When the Reds declined Ryan Ludwick’s 2015 option, they assured the club would be in the market for a new starting left-fielder. Reds general manager Walt Jocketty confirmed this weekend that Nori Aoki and Michael Morse are priority targets, indicating the club preferred to acquire a LF through free agency rather than by trade (John Fay, Cincinnati Enquirer). Given his severe defensive liabilities in the OF, Morse seems destined for a 1B/DH role.

That leaves Aoki, who after a superb eight-year career in Japan, has played for the Brewers in 2012 and 2013 and for the Kansas City Royals in 2014.

Report are circulating this morning (Jon Heyman, CBS Sports) that Aoki will seek a three-year deal and that the Reds are among teams interested. Experts in these things (Charlie WIlmouth, MLBTR) estimate that the left-handed hitter may earn $16 million on a two-year deal.

Should the Reds sign Aoki to a three-year deal, in the neighborhood of $20 million?

As I wrote a month ago, in certain respects, Aoki’s hitting has been consistent thus far through his MLB career. His batting average has finished between .285-.288 each season. His walk-rate has fluctuated from 7.3 to 8.2 percent (which is right around league average of 7.6 percent). That combination produced a tightly bunched OBP between .349 and .356. He also doesn’t strike out much.

The Reds finished 29th in OBP in 2014, so that’s definitely an area in need of improvement. And on-base skills are Aoki’s best quality. A great match, yes?

Not so fast. Looking primarily at past OBP is a simplistic recipe for failure.

First of all, Aoki will turn 33 this January. Expecting a player to perform the same from age 33-35 as he did ages 30-32 is fraught with peril. Remember the green line on this aging curve?

aging_curve_wrcp

Jeff Zimmerman, FanGraphs

Over the past three seasons, Nori Aoki has already exhibited telltale devolution in his hitting.

Aoki’s power has vanished. His home run total has declined from 10 to just 1 in 2014. Likewise, his doubles have fallen from 37 to 22. If you prefer rate-stats to counting-stats, Aoki’s isolated slugging rate (ISO) has plummeted from .144 to .075. For context, consider that among the 146 qualified hitters last year, Aoki’s power was fifth from last, ahead of only Ben Revere, Derek Jeter, Elvis Andrus and Casey McGehee. Nori Aoki would have finished between Skip Schumaker and Ramon Santiago in ISO on the 2014 Reds.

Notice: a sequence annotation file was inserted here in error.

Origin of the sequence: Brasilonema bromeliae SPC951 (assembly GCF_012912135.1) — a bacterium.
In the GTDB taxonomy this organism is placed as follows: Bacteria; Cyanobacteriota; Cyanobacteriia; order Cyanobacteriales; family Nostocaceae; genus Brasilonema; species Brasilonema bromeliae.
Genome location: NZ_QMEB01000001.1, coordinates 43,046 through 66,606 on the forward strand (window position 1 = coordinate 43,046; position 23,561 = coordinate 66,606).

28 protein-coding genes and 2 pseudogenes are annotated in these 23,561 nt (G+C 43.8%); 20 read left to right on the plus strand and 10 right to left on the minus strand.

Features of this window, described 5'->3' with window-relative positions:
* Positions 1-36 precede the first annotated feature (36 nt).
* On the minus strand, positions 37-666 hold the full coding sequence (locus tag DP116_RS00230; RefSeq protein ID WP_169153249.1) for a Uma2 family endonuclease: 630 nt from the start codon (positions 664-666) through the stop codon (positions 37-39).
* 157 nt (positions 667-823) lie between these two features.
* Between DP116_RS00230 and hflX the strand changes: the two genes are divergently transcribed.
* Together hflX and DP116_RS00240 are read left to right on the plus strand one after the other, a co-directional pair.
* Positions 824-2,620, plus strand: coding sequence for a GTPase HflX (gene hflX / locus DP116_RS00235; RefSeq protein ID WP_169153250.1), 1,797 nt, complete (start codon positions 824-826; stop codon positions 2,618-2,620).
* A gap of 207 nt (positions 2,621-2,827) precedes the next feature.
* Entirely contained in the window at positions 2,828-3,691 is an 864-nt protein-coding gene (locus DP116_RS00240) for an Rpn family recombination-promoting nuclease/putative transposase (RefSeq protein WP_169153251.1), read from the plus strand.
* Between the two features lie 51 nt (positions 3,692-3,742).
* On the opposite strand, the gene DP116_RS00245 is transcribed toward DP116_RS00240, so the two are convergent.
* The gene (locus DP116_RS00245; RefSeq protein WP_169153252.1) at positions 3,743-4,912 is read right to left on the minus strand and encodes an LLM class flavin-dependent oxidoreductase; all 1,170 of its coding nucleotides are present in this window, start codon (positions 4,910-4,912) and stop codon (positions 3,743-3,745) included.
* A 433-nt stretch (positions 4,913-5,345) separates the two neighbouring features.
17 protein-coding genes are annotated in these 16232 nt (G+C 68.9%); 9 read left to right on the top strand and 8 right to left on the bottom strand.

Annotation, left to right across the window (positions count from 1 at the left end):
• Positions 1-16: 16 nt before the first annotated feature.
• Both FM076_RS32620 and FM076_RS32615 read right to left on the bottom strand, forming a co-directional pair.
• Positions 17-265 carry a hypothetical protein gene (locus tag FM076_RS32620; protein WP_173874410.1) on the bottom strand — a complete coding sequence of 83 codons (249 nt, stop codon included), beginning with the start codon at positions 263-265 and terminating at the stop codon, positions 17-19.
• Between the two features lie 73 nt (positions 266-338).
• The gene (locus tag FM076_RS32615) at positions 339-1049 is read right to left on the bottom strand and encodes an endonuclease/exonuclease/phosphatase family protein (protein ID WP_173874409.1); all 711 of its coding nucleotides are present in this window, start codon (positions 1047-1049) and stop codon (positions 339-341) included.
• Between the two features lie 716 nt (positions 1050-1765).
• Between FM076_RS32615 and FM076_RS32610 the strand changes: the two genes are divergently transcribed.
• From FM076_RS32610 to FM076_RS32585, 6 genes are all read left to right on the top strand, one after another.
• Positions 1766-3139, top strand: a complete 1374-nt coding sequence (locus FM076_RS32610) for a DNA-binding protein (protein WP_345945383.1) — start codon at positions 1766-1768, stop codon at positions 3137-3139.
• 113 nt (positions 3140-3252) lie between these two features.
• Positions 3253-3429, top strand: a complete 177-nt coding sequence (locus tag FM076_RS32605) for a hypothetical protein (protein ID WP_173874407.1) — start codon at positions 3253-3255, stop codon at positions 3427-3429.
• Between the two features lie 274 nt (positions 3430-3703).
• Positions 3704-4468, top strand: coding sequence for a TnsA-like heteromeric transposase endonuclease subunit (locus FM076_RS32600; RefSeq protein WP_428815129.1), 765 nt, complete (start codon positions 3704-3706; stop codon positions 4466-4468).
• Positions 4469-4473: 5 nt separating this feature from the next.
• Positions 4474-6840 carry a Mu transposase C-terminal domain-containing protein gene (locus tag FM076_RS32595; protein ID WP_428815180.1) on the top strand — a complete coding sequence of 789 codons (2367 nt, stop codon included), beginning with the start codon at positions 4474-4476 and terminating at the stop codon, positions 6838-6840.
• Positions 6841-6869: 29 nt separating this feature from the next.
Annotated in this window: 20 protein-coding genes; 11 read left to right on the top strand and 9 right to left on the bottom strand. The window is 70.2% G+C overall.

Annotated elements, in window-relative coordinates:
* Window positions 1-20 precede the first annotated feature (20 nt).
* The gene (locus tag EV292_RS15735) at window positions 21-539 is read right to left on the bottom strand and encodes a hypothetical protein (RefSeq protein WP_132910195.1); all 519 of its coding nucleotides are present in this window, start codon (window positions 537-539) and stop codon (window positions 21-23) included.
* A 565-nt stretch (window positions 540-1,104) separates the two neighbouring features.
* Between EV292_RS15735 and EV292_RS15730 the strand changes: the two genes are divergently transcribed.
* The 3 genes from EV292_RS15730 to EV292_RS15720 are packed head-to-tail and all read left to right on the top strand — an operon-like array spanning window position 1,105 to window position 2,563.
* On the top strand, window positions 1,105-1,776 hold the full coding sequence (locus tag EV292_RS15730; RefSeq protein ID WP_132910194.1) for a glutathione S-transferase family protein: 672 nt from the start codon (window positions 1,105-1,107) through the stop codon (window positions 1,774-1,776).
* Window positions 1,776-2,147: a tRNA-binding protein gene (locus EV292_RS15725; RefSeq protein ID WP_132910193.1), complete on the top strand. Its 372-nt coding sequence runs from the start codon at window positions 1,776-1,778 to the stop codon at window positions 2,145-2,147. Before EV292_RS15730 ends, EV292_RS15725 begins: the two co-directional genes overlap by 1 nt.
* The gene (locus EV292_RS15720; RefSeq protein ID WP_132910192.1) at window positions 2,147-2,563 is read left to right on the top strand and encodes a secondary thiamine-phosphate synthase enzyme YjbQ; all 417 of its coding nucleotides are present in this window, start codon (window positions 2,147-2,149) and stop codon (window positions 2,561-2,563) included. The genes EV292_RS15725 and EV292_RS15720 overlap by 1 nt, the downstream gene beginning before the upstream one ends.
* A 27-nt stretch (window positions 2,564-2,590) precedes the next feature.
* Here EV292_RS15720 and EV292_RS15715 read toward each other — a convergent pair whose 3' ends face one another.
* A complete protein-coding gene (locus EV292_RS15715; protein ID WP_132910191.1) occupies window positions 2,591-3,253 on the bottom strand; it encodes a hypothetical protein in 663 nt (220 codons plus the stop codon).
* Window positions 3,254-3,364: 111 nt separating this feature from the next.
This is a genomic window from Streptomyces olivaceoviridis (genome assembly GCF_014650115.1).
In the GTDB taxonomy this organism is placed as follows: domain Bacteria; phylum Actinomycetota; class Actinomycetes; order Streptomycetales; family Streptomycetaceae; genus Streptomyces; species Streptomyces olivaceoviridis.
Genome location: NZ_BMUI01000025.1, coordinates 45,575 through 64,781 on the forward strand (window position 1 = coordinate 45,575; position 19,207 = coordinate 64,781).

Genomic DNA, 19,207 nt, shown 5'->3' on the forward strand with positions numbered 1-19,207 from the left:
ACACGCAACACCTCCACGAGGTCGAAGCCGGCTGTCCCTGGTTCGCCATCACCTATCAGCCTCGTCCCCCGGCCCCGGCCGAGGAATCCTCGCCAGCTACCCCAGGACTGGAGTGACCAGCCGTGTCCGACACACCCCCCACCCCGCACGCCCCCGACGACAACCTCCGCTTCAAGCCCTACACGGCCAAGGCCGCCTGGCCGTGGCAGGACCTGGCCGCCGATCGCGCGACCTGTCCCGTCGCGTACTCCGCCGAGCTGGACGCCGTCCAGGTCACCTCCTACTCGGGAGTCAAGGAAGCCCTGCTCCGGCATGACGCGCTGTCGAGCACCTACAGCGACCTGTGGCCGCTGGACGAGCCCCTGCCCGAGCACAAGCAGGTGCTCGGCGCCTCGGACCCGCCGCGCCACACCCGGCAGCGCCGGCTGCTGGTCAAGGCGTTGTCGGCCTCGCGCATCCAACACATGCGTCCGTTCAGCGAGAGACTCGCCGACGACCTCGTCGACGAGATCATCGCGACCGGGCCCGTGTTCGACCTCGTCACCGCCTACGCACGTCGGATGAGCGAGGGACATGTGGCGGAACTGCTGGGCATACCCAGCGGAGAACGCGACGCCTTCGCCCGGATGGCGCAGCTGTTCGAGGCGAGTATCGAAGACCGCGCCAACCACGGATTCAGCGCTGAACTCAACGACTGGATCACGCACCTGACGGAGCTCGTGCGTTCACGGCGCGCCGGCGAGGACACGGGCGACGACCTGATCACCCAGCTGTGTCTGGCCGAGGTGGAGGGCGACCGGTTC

A further suggestive indication that his batting approach is in decay is Aoki’s fly ball rate. It’s fallen sharply, from 27 percent to 17 percent in three years. His ground ball rate of 62 percent was second highest in the majors, again ahead of just Ben Revere.

Aoki has rapidly become purely a slap-hitter.

Yes, Aoki is fast, but he’s been a horrible base runner. His stolen base total declined from 30 in 2012 to 17 for the Royals. Alarmingly, his success rate is 68 percent, below the cut-off for where SB attempts are a net positive contribution to scoring runs. Aoki would have been a frightening fit on Steve Smith’s Reds, having been thrown out a staggering fourteen times at home plate this year. Nick Ashbourne at Beyond the Box Score posted a detailed and cautionary breakdown of Aoki’s overall weakness as a base runner.

The defensive metrics are split on Aoki. His defensive runs saved number was -8 last season. Ned Yost benched him for three games for defensive reasons when the World Series moved to San Francisco’s expansive right field. Defense in left field isn’t a primary concern for the Reds, but it it’s not a plus for Aoki.

Conclusion

Nori Aoki’s extreme lack of power and gruesome base-running skills limit the worth of his OBP. If his batting average and/or walk-rate start to slip, as one would expect with a player of his age, Aoki’s overall value quickly would become negative. That’s not what the Reds need at the top of their order, let alone inked for three-years.

Acquiring Aoki would represent a bare minimum approach to LF by the Reds. It would also mean putting value on the terrifying mix of empty on-base percentage (Willy Taveras, Ben Revere) and past-their-prime veteran status (Schumaker, Miguel Cairo).

Sadly, that would be an all-too-familiar and antiquated move for the Reds. Let’s hope Walt Jocketty can resist the temptation.